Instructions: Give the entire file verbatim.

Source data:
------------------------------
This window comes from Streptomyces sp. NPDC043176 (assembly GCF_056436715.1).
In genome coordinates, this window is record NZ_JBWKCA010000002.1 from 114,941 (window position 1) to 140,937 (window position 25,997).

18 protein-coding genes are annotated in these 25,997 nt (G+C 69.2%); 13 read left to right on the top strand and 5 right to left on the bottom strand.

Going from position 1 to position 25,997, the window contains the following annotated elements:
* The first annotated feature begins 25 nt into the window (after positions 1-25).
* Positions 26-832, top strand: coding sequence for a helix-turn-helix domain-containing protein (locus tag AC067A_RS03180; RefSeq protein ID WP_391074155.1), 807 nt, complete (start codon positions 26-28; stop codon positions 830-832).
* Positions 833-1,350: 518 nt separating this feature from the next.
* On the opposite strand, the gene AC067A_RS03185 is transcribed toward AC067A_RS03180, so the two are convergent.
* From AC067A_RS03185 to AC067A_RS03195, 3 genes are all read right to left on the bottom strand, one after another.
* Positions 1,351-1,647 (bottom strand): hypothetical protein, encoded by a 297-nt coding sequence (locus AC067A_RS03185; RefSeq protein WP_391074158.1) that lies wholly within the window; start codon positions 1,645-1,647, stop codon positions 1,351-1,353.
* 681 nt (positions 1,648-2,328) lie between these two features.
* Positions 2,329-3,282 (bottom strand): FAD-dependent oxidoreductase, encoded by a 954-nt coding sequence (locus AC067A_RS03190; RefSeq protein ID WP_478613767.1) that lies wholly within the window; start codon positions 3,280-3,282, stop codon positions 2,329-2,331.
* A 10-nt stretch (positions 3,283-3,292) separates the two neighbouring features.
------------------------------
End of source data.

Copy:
This window comes from Streptomyces sp. NPDC043176 (assembly GCF_056436715.1).
In genome coordinates, this window is record NZ_JBWKCA010000002.1 from 114,941 (window position 1) to 140,937 (window position 25,997).

18 protein-coding genes are annotated in these 25,997 nt (G+C 69.2%); 13 read left to right on the top strand and 5 right to left on the bottom strand.

Going from position 1 to position 25,997, the window contains the following annotated elements:
* The first annotated feature begins 25 nt into the window (after positions 1-25).
* Positions 26-832, top strand: coding sequence for a helix-turn-helix domain-containing protein (locus tag AC067A_RS03180; RefSeq protein ID WP_391074155.1), 807 nt, complete (start codon positions 26-28; stop codon positions 830-832).
* Positions 833-1,350: 518 nt separating this feature from the next.
* On the opposite strand, the gene AC067A_RS03185 is transcribed toward AC067A_RS03180, so the two are convergent.
* From AC067A_RS03185 to AC067A_RS03195, 3 genes are all read right to left on the bottom strand, one after another.
* Positions 1,351-1,647 (bottom strand): hypothetical protein, encoded by a 297-nt coding sequence (locus AC067A_RS03185; RefSeq protein WP_391074158.1) that lies wholly within the window; start codon positions 1,645-1,647, stop codon positions 1,351-1,353.
* 681 nt (positions 1,648-2,328) lie between these two features.
* Positions 2,329-3,282 (bottom strand): FAD-dependent oxidoreductase, encoded by a 954-nt coding sequence (locus AC067A_RS03190; RefSeq protein ID WP_478613767.1) that lies wholly within the window; start codon positions 3,280-3,282, stop codon positions 2,329-2,331.
* A 10-nt stretch (positions 3,283-3,292) separates the two neighbouring features.